Gold Dome Report - February 10, 2017
Lawmakers, for the most part, ended their work week around noon today so that they could head home to their districts. However, before departing, there were significant matters addressed. The most important for the moment was House passage of the Governor's bill, SB 70, the renewal of the hospital provider fee, carried by one of his Senate Floor Leaders, Sen. Butch Miller (R-Gainesville). SB 70 generates a total of approximately $911 million which is used to help fund the State's Medicaid program. It is a financing scheme which other states also employ to draw down federal funds. After the legislation cleared the House, Governor Deal issued a statement on the initiative as he intends to sign the legislation into law on February 14, 2017. His full press release may be found in this link: http://gov.georgia.gov/press-releases/2017-02-10/deal-applauds-legislature-passage-sb-70
Late this morning, Rep. Kevin Tanner (R-Dawsonville), made a motion requesting that the House suspend its rules so he could have a bill read for the first time. It has been his anticipated legislation on addressing Georgia's failing schools. This legislation comes after the proposal from 2016, the idea to create the Opportunity School Districts, failed to receive voter approval in November. Rep. Tanner's legislation is HB 338.
As mentioned above, the House passed SB 70 with a vote of 152-14. Rep. Chuck Efstration (R-Dacula), a House Floor Leader for Governor Deal, presented the legislation, explaining its benefits. Rep. Rich Golick (R-Smyrna) was one of the legislators who took the well claiming that this legislation was a mechanism to allow rural hospitals the ability to "thrive." Rep. Butch Parrish (R-Swainsboro) and Chairman of the House Appropriations Committee's Health Subcommittee reminded his colleagues that SB 70 was current law – all it did was to extend the date of the hospital provider fee and it would allow the State to continue to obtain necessary funding to fund the Medicaid program. He also stated that lawmakers should have concerns on how to make up the $911 million which the "fee" generates if the legislation does not pass. Under present law, the fee is set to expire on June 30, 2017. This legislation extends it to June 30, 2020. There were added passionate remarks reflecting that this legislation was "fair and reasonable" and sometimes it was necessary to say "yes" when it was difficult. Rep. Scot Turner (R-Canton), leader of the Freedom Caucus, told colleagues that his preference would essentially be to extend the fee for one year rather than three.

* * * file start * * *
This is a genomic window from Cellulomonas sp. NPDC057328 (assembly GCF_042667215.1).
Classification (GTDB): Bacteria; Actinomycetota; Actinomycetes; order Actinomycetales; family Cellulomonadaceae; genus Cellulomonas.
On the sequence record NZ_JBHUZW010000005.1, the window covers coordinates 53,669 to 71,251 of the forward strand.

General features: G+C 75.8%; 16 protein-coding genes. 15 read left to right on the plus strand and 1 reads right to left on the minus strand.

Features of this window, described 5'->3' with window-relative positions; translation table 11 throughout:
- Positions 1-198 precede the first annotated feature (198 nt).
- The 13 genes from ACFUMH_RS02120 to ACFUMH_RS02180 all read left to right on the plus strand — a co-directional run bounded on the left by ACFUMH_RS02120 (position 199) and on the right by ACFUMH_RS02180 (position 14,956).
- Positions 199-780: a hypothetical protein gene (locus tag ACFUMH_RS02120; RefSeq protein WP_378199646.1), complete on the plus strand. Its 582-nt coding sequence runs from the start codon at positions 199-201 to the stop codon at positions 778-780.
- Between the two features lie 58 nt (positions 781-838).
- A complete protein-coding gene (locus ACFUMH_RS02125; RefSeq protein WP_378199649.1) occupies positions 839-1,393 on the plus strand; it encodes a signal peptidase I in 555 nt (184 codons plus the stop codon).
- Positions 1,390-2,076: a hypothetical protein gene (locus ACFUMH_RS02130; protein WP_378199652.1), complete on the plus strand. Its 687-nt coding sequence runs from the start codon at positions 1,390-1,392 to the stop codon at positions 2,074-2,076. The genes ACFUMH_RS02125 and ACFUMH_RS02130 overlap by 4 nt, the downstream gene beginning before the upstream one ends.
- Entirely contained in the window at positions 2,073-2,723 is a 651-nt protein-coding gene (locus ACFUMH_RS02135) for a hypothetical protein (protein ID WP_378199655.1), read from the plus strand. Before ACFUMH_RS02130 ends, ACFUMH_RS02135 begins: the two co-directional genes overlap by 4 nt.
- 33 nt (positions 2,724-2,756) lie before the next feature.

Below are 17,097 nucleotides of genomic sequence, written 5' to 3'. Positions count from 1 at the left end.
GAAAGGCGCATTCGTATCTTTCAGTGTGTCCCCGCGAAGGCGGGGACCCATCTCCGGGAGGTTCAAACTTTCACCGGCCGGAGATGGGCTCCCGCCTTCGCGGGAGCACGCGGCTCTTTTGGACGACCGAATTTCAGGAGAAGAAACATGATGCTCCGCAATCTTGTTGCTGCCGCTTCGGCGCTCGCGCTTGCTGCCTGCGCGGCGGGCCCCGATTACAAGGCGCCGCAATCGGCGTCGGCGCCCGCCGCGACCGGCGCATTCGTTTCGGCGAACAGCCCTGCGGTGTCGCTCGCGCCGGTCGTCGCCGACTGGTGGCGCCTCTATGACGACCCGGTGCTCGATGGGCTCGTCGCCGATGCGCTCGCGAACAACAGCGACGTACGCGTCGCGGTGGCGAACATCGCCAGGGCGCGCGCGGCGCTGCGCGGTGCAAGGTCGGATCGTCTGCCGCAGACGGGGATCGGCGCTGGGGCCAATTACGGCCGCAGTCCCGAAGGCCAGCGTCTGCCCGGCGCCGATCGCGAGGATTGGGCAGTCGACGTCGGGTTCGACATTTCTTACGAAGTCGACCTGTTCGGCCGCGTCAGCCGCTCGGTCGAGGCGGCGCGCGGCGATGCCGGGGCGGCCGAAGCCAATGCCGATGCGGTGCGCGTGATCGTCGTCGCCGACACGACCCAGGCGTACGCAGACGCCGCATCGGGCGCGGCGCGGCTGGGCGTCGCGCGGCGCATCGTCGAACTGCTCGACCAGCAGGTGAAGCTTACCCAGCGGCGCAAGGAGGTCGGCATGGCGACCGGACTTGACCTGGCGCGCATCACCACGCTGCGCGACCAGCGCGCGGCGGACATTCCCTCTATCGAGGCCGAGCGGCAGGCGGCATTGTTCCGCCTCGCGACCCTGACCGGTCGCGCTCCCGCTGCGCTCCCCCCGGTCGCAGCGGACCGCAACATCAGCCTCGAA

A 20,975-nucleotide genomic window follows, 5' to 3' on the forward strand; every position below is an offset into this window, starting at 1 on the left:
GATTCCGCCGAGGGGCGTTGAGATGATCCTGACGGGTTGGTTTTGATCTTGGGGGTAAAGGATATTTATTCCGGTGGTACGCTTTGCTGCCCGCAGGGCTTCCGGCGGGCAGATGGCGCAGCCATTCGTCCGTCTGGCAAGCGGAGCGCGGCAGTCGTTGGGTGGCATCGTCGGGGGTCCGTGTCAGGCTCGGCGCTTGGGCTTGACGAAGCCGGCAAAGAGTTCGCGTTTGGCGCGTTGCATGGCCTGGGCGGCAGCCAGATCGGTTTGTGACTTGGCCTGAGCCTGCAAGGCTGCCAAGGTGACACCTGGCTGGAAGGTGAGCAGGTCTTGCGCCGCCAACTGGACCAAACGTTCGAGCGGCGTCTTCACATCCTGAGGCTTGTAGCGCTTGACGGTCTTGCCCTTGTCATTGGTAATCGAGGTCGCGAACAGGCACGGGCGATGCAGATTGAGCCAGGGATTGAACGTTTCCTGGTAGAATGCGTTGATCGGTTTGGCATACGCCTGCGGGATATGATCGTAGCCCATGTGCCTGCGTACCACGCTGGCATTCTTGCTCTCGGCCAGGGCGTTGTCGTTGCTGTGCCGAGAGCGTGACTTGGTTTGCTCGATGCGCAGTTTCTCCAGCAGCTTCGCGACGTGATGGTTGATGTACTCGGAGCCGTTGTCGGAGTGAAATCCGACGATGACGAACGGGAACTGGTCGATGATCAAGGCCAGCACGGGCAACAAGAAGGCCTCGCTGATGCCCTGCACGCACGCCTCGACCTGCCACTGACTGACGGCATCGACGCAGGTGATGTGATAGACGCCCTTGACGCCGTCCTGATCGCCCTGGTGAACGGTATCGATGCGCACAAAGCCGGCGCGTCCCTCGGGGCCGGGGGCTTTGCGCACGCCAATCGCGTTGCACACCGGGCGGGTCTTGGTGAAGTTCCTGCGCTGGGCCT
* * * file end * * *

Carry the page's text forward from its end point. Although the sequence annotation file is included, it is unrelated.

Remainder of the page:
Reginald Mason, M.D. (and a Southeastern Permanente Medical Group physician) was recognized as Doctor of the Day by his Representative, Stacey Abrams (D-Atlanta).
The Senate entertained a special guest. John Schuerholz was acknowledged by Sen. John Kennedy (R-Macon) for his accomplishments with the Atlanta Braves.
The Senate also confirmed the following individuals as members of the Judicial Qualifications Commission. Sen. Bill Cowsert (R-Athens) provided his colleagues information on these appointees:
- Edward Tolley
- Lester B. Jackson
- Paul Holmes
- Richard Lee Hyde
- Patsy Porter
- Tillman Self
SB 40, by Sen. Renee Unterman (R-Buford), was presented and passed by Committee Substitute with a vote of 47-1. This legislation provides for the authorization of emergency medical services personnel and peace officers to transport certain mentally ill patients to an emergency receiving facility in O.C.G.A. § 37-3-42.
The Senate also passed SB 18 by Committee Substitute with a vote of 47-1. A Floor Amendment was offered by Sen. Bill Heath (R-Bremen) but it failed. The legislation amends Georgia's weapons carry provisions, allowing certain individuals to carry weapons anywhere who (1) have retired with at least ten years of aggregate service as a law enforcement officer with arrest powers; (2) separated from their employment in good standing; and (3) possess their identification card issued by the Georgia Peace Officer Standards and Training Council. These individuals are exempt from Code Sections O.C.G.A. § 16-11-126 through O.C.G.A. § 16-11-127.2